I came across a lovely article titled “The wistful weight of distance” by well-known Singapore journalist, Rohit Brijnath in the Straits Times last month, that captures the essence of the immigrant experience.
“..we live two lives. One here, the other in another time zone, divided by seas which we mentally sail every day.”
How true! While many of us who live outside India may feel the tug of the homeland often, the pull is specially intense on festival days. Live sharing of photos and videos that are supposed to make you feel closer, may fan feelings of homesickness. No wonder so many NRIs try to make a trip home to coincide with festivals.
Today is Holi, the colorful, communal festival celebrated in India. Are you feeling homesick?
On this special day here is wishing you Happy Holi! Story Artisan Press has something exciting in store for you on this occasion. Stay tuned!
“I ask no favor for my sex. All I ask of our brethren is that they take their feet off our necks.”
I completed the trio last night, having started first with the book “Notorious RBG – The life and times of Ruth Bader Ginsburg” in December 2018. There is much to admire about this brilliant woman who attended Harvard Law school in the 1950s. Enduring a cancer diagnosis for her husband during their years at Harvard, working twice as hard to keep up with his school work and hers, while mothering a toddler, she ultimately earned her law degree from Columbia only to find that no law firm in New York would hire a woman lawyer.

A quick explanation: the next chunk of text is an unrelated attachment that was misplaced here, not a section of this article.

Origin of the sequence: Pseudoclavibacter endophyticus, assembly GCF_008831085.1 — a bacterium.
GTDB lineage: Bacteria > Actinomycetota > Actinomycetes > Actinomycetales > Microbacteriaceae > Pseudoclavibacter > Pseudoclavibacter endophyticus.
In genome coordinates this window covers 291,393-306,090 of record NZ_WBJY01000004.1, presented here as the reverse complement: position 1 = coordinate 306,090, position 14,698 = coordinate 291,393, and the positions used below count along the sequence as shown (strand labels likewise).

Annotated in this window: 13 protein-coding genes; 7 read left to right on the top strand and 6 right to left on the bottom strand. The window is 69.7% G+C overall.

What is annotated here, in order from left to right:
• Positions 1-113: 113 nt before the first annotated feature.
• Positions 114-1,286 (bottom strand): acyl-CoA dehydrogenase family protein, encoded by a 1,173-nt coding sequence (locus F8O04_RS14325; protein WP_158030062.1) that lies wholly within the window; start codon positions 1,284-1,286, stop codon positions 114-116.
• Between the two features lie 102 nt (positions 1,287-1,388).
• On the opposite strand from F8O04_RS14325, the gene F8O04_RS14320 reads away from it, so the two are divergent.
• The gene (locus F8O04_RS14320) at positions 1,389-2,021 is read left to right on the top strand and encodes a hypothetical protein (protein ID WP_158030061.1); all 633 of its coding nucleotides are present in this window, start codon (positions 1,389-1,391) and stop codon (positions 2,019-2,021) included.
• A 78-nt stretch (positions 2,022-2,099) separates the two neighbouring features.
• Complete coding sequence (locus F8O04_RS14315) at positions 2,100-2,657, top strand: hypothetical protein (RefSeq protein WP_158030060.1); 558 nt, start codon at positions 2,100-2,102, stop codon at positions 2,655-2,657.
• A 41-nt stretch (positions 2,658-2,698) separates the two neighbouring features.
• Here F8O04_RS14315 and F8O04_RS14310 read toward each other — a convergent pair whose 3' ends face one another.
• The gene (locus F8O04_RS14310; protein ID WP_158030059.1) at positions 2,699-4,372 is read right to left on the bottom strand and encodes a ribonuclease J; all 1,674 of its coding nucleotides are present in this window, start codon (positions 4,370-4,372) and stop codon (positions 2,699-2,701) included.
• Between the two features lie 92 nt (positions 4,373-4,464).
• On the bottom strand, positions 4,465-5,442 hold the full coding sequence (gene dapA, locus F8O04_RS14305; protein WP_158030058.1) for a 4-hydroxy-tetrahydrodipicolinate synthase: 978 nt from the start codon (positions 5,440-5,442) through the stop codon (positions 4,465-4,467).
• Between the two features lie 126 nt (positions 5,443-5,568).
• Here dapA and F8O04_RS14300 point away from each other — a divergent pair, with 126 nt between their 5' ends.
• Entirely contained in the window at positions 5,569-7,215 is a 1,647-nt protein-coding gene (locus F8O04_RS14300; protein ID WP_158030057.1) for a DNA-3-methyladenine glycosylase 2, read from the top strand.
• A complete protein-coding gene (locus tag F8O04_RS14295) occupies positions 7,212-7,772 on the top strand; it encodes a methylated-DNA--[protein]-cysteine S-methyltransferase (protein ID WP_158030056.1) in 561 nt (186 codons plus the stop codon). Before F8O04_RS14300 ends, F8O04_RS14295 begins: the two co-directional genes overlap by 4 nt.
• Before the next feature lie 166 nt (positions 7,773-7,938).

The book provides details about her early life, the strong influence of her mother who dies when Ruth is seventeen and the support of husband, Marty and his parents, and their family life as a power couple among Washington’s elite.
The movie dramatizes the life of a young Ruth and focuses on the most important case that she wins, not just for herself but for all women who encountered discrimination, by using a shrewd strategy of using the case of a man who is discriminated against on the basis on gender to draw attention to the fact that drawing a ‘gender line’ hurts society as a whole, not just women.
The documentary has live interviews with Ginsburg and her family, photos and grainy videos of her early life but in every shot, one thing shines clearly, the power of this petite lady who, at age 86, continues to dazzle with her devotion to her work and her beliefs.
If you have time for just one, read the book, but if you want see how RBG’s life unfolds, watch the movie and the documentary. You will be inspired.
With the launch of three ebooks on Amazon, Story Artisan Press took its first step last week. Thank you for your amazing response. With your spontaneous, positive feedback and good wishes, we look forward to bringing you more books soon.
Stay tuned for updates by signing up at our website.
Appeared in Straits Times Singapore on 3 March 2019.
Marie Kondo reminds me of my mom. Petite, photogenic Marie, with her perfect hair and business savvy is nothing like my pleasantly plump, saree-clad, stay-at-home mother. To paraphrase a cliché, Marie and Amma are as different as sushi and curry. What connects them, is a passion for tidying up.
When Marie walks into spacious American homes to help people sort through their cluttered living spaces, I am reminded of my childhood home in Mumbai, a sparsely furnished, tiny 550 sq ft apartment that housed my parents, two brothers and grandmother. Pure and simple lack of money, space and resources dictated our minimalistic lifestyle.Continue reading “If My Mother Met Marie Kondo”
As a child, I spent most of my time reading – Amar Chitra Katha, Archie comics, Enid Blyton’s children’s books, Nancy Drew mysteries, Mills and Boon romances and plain old Reader’s Digest. Stories fascinated me, entertained me and kept me engaged. I loved being a reader.Continue reading “What if”